From an article by George A. Carver Jr. in the summer 1990 Foreign Affairs journal:
What effective use can the U.S. government make of its economic intelligence to further America's overall economic and national interests? In the American polity, there is a legally mandated arms-length relationship between the government and the private sector. There are also limits imposed by statute on the degree of cooperation -- even information exchange -- permitted among private-sector elements. Few of America's foreign economic competitors have such barriers, and some of its strongest competitors -- notably Japan -- consider them absurd.
Many Americans, in both private and public life, would consider it highly improper, or worse, for the U.S. government to use its intelligence assets to advance the overseas fortunes of specific American companies. All of America's major foreign competitors, however, consider this attitude quaint or idiotic. The full weight of their governments' diplomatic and intelligence resources are frequently thrown behind their nationals' companies or consortia, especially ones in heavy offshore competition. Indeed, when a British company was competing a few years ago for a major Saudi contract, which it eventually won, even Queen Elizabeth II was flown to Riyadh for a fortuitously timed state visit.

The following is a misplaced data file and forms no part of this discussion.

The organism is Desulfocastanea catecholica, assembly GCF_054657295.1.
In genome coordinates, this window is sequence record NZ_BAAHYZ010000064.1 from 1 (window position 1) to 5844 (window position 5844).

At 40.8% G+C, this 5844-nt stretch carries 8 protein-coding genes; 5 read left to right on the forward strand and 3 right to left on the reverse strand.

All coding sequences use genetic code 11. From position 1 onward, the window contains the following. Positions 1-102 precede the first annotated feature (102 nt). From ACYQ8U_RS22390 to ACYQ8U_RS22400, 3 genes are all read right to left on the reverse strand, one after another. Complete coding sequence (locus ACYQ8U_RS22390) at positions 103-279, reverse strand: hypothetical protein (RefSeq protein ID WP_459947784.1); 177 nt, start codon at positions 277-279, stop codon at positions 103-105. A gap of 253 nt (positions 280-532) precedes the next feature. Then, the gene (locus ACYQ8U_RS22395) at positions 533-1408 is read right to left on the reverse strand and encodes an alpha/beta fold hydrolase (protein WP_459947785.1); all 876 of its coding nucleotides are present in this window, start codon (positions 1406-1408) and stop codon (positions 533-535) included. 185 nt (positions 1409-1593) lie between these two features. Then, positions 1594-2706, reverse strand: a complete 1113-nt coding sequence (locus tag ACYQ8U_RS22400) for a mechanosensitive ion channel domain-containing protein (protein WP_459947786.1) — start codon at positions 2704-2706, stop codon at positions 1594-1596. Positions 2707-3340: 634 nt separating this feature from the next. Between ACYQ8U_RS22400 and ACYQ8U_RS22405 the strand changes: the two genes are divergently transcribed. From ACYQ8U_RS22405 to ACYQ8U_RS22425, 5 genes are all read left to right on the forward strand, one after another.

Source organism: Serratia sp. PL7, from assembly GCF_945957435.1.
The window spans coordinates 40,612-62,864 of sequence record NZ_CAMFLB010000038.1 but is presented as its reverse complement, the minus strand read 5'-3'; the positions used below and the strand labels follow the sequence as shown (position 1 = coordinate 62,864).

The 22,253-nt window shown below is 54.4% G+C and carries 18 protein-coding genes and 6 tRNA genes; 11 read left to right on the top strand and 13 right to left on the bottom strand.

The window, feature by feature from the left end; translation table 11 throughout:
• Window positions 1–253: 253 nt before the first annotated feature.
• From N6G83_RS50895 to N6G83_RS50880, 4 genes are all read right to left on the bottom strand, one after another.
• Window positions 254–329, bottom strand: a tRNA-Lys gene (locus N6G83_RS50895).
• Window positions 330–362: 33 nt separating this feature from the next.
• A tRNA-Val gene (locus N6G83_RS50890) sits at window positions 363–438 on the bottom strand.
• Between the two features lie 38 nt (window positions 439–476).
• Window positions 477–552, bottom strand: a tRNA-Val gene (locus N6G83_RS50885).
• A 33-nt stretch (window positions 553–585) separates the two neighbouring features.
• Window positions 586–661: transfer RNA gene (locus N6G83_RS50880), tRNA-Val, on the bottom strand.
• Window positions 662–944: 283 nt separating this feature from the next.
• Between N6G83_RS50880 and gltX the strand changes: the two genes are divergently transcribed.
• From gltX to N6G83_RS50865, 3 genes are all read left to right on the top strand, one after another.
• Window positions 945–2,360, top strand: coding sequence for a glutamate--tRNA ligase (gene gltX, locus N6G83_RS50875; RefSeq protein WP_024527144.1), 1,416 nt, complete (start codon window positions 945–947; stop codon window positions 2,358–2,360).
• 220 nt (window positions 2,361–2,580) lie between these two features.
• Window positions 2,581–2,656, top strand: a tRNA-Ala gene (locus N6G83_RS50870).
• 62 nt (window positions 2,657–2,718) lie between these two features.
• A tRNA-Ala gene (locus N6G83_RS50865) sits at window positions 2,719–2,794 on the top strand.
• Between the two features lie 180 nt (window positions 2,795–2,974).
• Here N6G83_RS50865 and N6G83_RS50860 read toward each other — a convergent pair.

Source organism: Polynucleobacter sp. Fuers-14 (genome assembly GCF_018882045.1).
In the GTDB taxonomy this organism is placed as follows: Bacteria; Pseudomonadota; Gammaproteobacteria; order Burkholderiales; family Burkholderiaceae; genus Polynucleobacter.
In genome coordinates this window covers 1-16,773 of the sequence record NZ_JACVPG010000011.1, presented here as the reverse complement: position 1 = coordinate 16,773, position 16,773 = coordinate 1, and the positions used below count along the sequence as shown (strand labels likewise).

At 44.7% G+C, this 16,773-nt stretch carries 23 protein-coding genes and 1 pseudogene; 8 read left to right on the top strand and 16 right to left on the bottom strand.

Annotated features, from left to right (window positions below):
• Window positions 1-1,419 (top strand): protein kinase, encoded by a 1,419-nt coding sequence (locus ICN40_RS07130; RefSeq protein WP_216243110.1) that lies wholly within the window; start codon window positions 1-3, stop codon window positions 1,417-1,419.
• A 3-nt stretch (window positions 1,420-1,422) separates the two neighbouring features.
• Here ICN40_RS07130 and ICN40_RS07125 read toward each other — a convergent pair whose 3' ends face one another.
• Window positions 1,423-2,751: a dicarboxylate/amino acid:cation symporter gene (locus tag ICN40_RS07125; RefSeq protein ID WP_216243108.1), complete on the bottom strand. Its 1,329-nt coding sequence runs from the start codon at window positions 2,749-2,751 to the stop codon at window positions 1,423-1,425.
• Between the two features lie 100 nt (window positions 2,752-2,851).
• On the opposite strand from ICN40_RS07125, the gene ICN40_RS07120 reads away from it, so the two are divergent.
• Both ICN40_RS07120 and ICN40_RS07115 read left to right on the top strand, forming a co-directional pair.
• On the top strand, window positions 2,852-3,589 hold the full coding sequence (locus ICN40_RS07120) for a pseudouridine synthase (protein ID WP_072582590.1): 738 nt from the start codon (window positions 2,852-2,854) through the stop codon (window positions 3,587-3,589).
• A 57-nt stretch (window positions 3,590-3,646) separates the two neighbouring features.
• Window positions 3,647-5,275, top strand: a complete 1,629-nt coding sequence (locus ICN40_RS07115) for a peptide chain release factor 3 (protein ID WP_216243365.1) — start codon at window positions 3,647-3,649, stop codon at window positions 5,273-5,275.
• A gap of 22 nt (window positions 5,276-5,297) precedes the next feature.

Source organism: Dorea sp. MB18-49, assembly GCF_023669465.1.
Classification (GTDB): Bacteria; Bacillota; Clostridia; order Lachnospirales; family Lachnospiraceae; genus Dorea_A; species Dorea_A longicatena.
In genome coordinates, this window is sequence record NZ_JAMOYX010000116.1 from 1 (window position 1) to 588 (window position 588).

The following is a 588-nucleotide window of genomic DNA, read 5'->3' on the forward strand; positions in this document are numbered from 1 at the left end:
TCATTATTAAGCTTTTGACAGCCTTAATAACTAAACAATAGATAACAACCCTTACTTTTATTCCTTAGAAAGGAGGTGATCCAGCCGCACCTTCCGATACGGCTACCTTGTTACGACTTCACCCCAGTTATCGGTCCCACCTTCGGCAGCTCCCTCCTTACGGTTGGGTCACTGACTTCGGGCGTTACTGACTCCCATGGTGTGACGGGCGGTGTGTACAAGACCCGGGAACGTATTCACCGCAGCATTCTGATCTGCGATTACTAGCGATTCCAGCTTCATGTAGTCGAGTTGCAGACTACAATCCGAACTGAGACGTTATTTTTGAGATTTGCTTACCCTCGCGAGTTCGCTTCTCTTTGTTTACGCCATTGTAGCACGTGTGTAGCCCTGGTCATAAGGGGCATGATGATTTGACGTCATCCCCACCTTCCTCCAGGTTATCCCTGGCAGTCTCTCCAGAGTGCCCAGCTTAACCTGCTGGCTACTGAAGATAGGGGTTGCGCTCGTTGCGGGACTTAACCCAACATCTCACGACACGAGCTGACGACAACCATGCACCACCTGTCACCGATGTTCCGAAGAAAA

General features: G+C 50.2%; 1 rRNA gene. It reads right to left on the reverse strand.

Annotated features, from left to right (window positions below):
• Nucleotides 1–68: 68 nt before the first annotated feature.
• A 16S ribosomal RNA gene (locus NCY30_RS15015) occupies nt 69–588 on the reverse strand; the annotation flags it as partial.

Furthermore, as Sen. David Boren (D-Okla.), the chairman of the Senate Select Committee on Intelligence, recently noted: "An increasing share of the espionage directed against the United States comes from spying by foreign governments against private American companies aimed at stealing commercial secrets to gain a national economic advantage."